Launched in 2025, the new 5G compatible telecommunications standard Future Railway Mobile Communication System (FRMCS) is intended to replace the existing standard, the Global System for Mobile Communications – Railway (GSMR), which is used on most of the networks of the European Union. Railroad system.
The system was at the center of the webinar “How can we ensure efficient FRMCS connectivity in rural areas”, hosted today by the organizing body of the International Railway Summit IRITS.
During the webinar, railway telecommunications stakeholders discussed the best approach to ensure connectivity even in the most remote areas of the continent.
Here is what we learned.
FRMCS will replace obsolete GSM-R and adapt to different scenarios
As Dan Mandoc, director of FRMCS at the International Union of Railways, explains, nearly 70% of European trains are covered by the GSM-R standard, which allows trains to make emergency calls.
“The train is a very heavy thing, traveling at 180 km / h,” Mandoc said. “He cannot steer to the right, he cannot steer to the left, he can only move forward or brake.
“He needs to know what’s going on in front of him about three to five kilometers ahead, and to do all of that he needs a very strong point of service and special abilities to be able to do it, including voice communication, which should work 100%. ”
A 2G system, GSM-R is quickly becoming obsolete as railway telecommunications technology has a different life cycle than other industries, which typically lasts 15 years. Given its 5G nature, FRMCS will enable railway digitization, improving connection and data transmission.
Mandoc said development plans for the FRMCS began in 2010 and will be operational in the first half of 2025. The first step, which began in the second quarter of 2019, revolved around specifying and implementing a plan. migration to switch from GSM-R to FRMCS. .
Regarding migration preferences, Mandoc said, the situation is extremely complex as it is not a national problem but has to be done on a European scale.
“If you want to have interoperability, you need a system that is cost effective and secure, you have to do it at European level, and therefore the system has to adapt to all the needs of EU members, which are very diverse. , “he explained.
The second stage, which is being carried out these days, focuses on prototyping while the third will revolve around the deployment of the technology to coexist with GSM-R from the second half of 2025.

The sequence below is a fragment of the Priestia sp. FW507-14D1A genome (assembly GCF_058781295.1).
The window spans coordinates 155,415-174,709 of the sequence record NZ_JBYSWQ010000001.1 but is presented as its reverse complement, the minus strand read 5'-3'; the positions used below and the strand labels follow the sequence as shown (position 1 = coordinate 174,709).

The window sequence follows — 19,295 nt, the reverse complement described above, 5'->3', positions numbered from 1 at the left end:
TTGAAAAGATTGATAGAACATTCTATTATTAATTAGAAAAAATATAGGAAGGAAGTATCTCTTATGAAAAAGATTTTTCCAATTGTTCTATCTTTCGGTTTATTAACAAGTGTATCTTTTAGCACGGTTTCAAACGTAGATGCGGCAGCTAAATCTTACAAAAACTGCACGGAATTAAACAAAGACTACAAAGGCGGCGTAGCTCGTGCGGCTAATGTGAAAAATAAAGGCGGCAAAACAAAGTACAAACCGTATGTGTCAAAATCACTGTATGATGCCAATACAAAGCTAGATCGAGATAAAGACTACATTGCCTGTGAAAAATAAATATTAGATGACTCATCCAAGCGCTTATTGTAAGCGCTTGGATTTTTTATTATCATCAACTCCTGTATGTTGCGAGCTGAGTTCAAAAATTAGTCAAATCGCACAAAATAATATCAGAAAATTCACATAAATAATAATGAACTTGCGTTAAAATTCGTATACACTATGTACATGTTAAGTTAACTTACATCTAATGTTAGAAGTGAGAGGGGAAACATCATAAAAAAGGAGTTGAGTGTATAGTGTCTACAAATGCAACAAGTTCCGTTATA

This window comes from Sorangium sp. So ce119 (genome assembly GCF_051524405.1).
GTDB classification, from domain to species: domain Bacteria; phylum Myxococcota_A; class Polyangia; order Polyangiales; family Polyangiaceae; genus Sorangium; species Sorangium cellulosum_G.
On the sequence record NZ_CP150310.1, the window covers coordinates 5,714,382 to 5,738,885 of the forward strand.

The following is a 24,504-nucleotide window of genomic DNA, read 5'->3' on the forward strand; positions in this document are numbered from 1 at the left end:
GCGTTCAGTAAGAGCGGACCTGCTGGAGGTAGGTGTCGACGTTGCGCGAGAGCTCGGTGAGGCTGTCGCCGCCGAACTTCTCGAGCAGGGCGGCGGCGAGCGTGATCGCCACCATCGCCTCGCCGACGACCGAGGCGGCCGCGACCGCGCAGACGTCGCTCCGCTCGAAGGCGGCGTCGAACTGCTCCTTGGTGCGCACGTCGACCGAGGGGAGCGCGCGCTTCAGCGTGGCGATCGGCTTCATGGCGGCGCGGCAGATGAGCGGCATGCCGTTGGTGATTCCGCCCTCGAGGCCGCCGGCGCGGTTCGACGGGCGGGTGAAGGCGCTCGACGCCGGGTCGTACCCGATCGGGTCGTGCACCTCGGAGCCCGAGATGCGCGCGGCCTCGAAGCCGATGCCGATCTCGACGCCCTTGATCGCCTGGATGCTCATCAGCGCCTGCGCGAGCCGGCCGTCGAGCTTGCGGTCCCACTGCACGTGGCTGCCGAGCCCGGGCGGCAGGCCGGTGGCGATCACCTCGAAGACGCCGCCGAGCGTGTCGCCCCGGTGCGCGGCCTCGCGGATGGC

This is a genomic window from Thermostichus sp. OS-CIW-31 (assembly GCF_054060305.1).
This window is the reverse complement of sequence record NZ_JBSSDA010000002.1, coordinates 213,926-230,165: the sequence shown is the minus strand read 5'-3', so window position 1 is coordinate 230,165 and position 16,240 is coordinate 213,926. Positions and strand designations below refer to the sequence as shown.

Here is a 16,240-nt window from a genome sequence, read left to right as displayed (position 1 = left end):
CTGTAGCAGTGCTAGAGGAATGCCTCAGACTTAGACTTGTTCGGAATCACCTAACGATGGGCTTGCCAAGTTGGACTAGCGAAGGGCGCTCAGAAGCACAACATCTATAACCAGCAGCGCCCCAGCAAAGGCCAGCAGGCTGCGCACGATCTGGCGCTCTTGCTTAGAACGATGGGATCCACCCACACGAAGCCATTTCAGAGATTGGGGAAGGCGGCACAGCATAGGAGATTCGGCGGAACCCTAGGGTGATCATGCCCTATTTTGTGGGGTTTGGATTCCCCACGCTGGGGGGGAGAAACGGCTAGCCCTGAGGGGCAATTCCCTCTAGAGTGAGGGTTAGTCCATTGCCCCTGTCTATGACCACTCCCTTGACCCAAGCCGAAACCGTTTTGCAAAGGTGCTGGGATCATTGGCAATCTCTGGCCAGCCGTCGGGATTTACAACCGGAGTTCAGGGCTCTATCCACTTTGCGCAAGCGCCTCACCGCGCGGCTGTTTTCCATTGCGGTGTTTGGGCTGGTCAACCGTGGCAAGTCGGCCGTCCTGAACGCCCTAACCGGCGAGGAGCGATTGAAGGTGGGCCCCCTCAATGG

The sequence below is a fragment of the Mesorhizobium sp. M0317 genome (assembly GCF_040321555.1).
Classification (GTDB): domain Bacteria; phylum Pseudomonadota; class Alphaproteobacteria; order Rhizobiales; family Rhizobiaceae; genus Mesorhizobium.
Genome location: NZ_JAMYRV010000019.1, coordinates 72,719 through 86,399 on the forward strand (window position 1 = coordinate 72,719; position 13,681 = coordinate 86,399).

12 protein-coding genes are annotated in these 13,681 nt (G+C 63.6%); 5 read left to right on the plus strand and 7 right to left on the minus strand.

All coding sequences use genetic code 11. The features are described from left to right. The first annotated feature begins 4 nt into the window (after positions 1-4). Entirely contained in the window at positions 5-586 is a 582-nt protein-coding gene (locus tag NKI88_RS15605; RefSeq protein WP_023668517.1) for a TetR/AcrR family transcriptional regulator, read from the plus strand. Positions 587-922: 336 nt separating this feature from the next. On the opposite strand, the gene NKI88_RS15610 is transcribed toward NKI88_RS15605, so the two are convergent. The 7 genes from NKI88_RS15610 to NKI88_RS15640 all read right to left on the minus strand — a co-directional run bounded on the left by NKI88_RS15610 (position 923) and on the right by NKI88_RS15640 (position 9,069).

FRMCS should be used very flexibly, especially in rural areas
Connecting trains to the control room is fundamental, but the approach should use multiple radio access technologies for different areas and different railway sections.
“Dispatchers use these connections to communicate with on-board devices,” said Markus Myslivec, Frequentis Public Transport Solutions Manager.
As there is no “one size fits all” approach, several different solutions can be considered. One way to connect the FRMCS is to deploy a gateway that links the technology to its radio access technologies like any other communication system.
“These gateways are no longer boxes but software modules,” he added. “So if you’re already running state-of-the-art infrastructure, that should provide enough processing power for official gateways. ”
Another option is to enable different connections – including GSM-R access, public access, and FRMCS access – and see which one best fits the area and the customer’s needs.
“Always remember that our goal is to keep trains moving while connecting them to various communication and radio access technologies,” Myslivec concluded. “There is no option for everyone; talk to the industry, talk to us and benefit from the experience of other fields to find the right connection for [any given] areas. ”
FRMCS connection will present planning challenges in rural areas
Bringing cost-effective broadband to rural areas is not easy, said the lead inspector of the Finnish Transport Infrastructure Agency, Markku Voutilainen, but it is possible.
“The main solution is to provide commercial and cost-effective broadband service in rural areas, which cover 90% of rail lines in Finland,” he explained.
To achieve a cost-effective solution for both the railways and the public, the industry will face a series of challenges, including FRMCS offering narrowband services for uplinks or how to implement fault tolerance. in high availability communication services.
Other challenges will relate to how to provide broadband services when bandwidth loses capacity as the distance to the base station increases and what to do if the main network fails.
“I don’t know how we are going to solve all these challenges,” concluded Voutilainen. “But with the industry and other stakeholders, I am sure we will find a solution to these challenges using enhanced 5G functionality in the most cost effective manner.”